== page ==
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Tag: electric

Honda Dealership in New Jersey is First in Nation to Achieve “Electric Grid Neutral” Status

Of the approximately 17,500 automobile dealers in the United States, Rossi Honda of Vineland, New Jersey is the nation’s first and only dealer to achieve “Electric Grid Neutral” status, producing as much as or more energy from renewable energy sources than it consumes from its local electric utility over a one-year period.[1] Working closely with Honda’s Environmental Leadership Program team, the independently-owned dealership was able to quantify its energy use and develop and execute a plan to make it the nation’s first electric grid neutral dealer, a significant achievement for a type of business that has large energy needs.

Watch a video about it here: http://youtu.be/5NyUf_Kn6Pg

Electric Grid Neutral buildings reduce CO2 emissions resulting from the generation of electricity by the nation’s electric grid. CO2 (carbon dioxide) is a greenhouse gas that contributes to global climate change.

Rossi’s precedent-setting achievement earned it a top-level “Platinum” Honda Environmental Leadership Award, reserved for dealers who verifiably reduce their net grid electricity use to zero (Electric Grid Neutral) or achieve LEED[2] certification. Through a combination of energy efficiency measures and on-site solar energy, the dealership reduced its annual grid electricity consumption by approximately 321,000 kWh and annual CO2 output by approximately 341,000 lbs.

How Rossi Honda Did It
In 2012, Rossi installed a 223kW solar PV system that generated 90 percent of its total electricity consumption from solar energy. In March 2013 Rossi replaced the metal halide lamps on its parking lot light poles with LED lamps, reducing its energy consumption by 22 percent. After the lighting upgrade, the solar PV system now generates over 100% of the dealership’s annual electricity use, achieving Rossi’s goal of Electric Grid Neutral.

The local electric utility invoices Rossi Honda the difference between its electricity consumed and electricity generated by the dealer’s photovoltaic solar system. Ron Rossi, the dealership’s owner, saw a steep decrease in the electricity he consumed from the utility, and a corresponding steep decrease on his utility bills.

The Challenge of “Greening” Auto Dealers
Automobile dealers have unique energy use characteristics that are different from other typical commercial or industrial energy users. Abundant parking lot and interior lighting, an auto service and repair operation, and an on-site car wash are all common features that can contribute to high energy demand.

Honda, which launched its U.S. “Green Dealer” program in 2012, has developed a measurable and verifiable system to help its dealers achieve significant reductions in energy use and cut their CO2 emissions. The voluntary program has three successive target levels – Silver, Gold and Platinum – that allow dealers to develop incremental improvement strategies.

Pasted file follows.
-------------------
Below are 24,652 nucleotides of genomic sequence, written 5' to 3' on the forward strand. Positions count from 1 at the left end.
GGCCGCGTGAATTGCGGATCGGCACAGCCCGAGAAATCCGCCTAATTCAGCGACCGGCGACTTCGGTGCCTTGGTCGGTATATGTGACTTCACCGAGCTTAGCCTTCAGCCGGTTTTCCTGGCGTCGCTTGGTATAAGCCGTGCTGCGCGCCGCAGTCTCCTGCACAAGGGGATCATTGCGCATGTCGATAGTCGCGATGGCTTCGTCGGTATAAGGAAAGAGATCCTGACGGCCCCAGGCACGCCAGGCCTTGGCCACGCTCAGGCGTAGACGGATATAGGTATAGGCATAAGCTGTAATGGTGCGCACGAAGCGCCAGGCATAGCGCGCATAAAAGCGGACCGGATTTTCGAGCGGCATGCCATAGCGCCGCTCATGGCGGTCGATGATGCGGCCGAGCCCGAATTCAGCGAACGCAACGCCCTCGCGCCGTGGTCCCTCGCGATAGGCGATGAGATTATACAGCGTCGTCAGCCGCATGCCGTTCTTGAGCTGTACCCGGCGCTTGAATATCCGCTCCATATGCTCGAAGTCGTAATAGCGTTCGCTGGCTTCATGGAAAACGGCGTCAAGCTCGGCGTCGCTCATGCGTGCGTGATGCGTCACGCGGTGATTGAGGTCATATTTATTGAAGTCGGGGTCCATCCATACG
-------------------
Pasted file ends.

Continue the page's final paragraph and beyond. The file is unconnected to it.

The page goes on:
To achieve the entry-level Silver award, dealers must achieve a 10 percent minimum reduction in total energy use. The Gold level award requires dealers to reduce their energy use by 30 percent or more. To date, 200 dealers have enrolled in the program, and 28 have earned an award.

Rossi is the first Electric Grid Neutral Honda dealer in the country and the fourth to earn the highest level Platinum Environmental Leadership Award from Honda.

Honda Environmental Leadership
Over the past three decades, Honda has been working to reduce the environmental impact of its products, manufacturing and logistics operations, and facilities in North America. These initiatives are reported annually in the company’s North American Environmental Report. Expanding its environmental initiatives to its dealer body is the logical next step in the company’s effort to reduce waste, energy use and CO2 emissions across the full spectrum of its operations and throughout the lifecycle of Honda and Acura products, including at the point of sale.

In 2006, Honda became the first automaker to announce voluntary CO2 emissions reduction targets for its global fleet of automobile, power sports and power equipment products and its global network of manufacturing plants. Today, the company is striving for even greater reductions in CO2 emissions that contribute to global climate change, while also working to minimize waste, water use and the total environmental footprint of its operations worldwide.

Executive Quotes
“Rossi Honda has pioneered a new era for automobile dealers in which they too can be environmental leaders,” said Steven Center, vice president of American Honda Motor Co., Inc., in charge of the company’s Environmental Business Development Office. “By virtually eliminating CO2 from the consumption of electricity and saving money in the process, Rossi has created a path that other dealers can follow.”

“By becoming the first Electric Grid Neutral dealer in the nation, we want to demonstrate that even automobile dealers, which are big energy consumers, can take a leadership role in being environmentally responsible businesses, and save money at the same time,” said Ron Rossi, owner of Rossi Honda. “We encourage all dealers to join us in this effort.”

Honda Fit EV Available on East Coast